Guillermo, in the state of Texas, are their cameras in the courtroom, and can we expect to see this trial on television? GARCIA: Under certain circumstances, there have been cameras in Texas state courts. I don't believe that this is going to be one of them, however.


GARCIA: You'll have to ask the judge.

VAN SUSTEREN: All right, well, let me ask Ed. Ed, is this likely to be a televised trial?

MALLET: Oh, I think if it was, we'd already know it. My experience has been that if all parties agree to let the cameras in, they can come in. I remember last summer watching a Texas trial on television.

But I think that defense counsel would, in most cases, not want the cameras in the courtroom. When you get to the punishment side of the case, prosecutors get to argue for the deterrent effect of the severe punishment. And the more people that are aware of a case, the more significant the deterrents. And therefore, I think that when cameras are in the courtroom, it's easier to argue for the death penalty for the prosecution.

COSSACK: Randy, let's suppose that the defense lawyer came to you and said, "Look, this guy is -- obviously there's something wrong with him." Whether or not it's enough to get a not-guilty-by-reason- of-insanity, who knows. But are you interested in a plea arrangement where my client would plead guilty and you give him life without possibility of parole, and we just end this right now?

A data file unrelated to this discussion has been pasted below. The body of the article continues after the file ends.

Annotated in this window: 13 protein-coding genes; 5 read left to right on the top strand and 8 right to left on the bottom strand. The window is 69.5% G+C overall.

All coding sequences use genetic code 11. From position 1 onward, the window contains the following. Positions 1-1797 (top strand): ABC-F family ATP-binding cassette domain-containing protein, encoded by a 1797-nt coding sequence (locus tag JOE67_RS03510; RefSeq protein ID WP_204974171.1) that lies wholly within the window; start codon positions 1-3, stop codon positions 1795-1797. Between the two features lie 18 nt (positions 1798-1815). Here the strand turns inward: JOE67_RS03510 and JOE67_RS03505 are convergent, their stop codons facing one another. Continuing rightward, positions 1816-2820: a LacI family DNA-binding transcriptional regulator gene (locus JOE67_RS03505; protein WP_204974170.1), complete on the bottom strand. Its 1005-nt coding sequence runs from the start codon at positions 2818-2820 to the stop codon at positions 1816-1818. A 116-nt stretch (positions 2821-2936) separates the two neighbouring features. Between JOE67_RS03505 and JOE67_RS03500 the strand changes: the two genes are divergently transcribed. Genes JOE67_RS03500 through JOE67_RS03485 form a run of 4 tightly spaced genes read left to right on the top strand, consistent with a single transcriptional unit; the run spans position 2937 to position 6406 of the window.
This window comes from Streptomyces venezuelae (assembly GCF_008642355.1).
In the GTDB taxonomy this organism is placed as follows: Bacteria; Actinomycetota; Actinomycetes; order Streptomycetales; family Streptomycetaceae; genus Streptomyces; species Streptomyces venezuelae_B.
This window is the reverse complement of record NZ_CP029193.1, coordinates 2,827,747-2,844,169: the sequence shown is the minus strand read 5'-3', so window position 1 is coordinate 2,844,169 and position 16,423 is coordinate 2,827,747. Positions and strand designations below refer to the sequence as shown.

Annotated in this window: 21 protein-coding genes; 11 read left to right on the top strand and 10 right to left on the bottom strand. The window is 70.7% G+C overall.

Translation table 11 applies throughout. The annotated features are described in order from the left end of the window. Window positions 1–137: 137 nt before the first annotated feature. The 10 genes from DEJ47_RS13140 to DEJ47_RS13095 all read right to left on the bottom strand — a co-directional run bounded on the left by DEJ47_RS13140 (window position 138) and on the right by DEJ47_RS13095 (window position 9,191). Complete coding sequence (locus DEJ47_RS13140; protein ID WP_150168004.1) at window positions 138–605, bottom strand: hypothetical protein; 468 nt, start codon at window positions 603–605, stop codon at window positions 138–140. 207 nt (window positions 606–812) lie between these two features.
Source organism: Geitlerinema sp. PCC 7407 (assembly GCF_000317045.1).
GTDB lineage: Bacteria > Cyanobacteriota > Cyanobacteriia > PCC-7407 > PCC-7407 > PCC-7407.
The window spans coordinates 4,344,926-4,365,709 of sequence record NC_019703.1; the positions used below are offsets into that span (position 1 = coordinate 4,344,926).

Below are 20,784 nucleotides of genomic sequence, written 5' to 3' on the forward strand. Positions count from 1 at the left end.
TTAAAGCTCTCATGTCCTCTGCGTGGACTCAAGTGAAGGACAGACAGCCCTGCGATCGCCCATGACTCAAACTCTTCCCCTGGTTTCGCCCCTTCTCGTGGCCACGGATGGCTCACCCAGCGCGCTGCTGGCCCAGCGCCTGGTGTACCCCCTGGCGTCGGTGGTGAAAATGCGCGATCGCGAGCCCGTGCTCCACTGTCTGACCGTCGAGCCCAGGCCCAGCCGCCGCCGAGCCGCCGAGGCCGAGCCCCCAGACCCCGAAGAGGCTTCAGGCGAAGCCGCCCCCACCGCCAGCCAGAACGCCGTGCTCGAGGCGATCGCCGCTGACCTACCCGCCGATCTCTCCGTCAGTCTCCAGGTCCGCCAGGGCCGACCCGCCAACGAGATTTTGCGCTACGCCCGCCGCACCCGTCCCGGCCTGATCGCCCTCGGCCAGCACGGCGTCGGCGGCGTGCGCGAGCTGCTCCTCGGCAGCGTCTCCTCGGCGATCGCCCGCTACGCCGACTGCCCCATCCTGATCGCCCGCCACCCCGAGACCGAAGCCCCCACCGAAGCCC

HARDIN: Well, we don't have life without possibility of parole in Texas, so anyone is subject to parole that receives less than a death sentence. But more importantly than that is I don't know many prosecutors that would be willing to consider that type of plea with a person there's six to seven homicides, two of which happened in Harris County and elsewhere. I think any prosecutor I know would say if he's going to get life, the jury's going to have to give it to him.


MALLET: Well, I think more than that. I think that they picked Harris County because of the probability of getting the death penalty here. They certainly wouldn't choose to arrest him on the Harris County warrant when he's got outstanding death penalty cases in other jurisdictions unless they thought that he had the highest chance of the maximum punishment in the last amount of time right here.

VAN SUSTEREN: Ed, what's with Harris County? Why do you say that?

HARDIN: It's not -- Excuse me. Go ahead.

MALLET: Well, our district attorney by policy authorizes his prosecutors to go for the death penalty whenever the elements of the offense make it possible that the jury could assess the death penalty. We have more people on death row in Harris County than from any other state in the United States.